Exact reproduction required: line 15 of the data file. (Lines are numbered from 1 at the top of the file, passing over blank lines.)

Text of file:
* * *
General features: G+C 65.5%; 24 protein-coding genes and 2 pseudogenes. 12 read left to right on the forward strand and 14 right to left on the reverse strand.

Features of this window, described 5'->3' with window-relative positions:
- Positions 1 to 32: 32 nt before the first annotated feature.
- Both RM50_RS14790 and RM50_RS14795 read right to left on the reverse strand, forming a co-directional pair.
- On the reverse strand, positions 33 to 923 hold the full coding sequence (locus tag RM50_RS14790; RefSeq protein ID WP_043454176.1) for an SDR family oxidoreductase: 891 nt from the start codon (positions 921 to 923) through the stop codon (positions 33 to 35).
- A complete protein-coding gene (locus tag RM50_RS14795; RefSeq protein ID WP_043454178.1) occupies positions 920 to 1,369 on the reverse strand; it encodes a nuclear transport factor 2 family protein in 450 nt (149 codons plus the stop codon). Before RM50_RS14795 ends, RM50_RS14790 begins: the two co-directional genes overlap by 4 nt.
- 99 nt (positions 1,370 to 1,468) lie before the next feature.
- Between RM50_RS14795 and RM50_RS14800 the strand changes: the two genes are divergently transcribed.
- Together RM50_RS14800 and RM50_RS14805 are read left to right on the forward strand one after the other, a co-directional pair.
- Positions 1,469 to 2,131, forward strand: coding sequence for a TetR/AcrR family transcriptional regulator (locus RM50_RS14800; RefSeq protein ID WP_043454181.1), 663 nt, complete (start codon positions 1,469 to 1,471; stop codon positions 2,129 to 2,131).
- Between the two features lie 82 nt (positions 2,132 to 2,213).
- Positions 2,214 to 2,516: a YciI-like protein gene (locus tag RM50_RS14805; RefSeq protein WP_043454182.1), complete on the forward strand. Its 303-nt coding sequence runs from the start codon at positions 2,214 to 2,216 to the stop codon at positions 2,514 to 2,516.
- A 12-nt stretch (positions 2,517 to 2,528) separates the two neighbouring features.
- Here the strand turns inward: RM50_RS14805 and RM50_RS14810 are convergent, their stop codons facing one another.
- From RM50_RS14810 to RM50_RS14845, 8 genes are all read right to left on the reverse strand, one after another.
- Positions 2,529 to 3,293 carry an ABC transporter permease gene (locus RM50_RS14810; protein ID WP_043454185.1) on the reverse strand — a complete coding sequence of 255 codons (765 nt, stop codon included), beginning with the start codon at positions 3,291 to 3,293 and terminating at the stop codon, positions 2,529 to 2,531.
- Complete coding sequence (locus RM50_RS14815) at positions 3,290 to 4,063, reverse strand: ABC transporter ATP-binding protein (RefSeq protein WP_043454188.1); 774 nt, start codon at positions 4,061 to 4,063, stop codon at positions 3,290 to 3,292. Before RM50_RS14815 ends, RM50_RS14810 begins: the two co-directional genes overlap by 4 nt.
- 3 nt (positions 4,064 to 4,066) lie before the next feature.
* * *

- From RM50_RS14810 to RM50_RS14845, 8 genes are all read right to left on the reverse strand, one after another.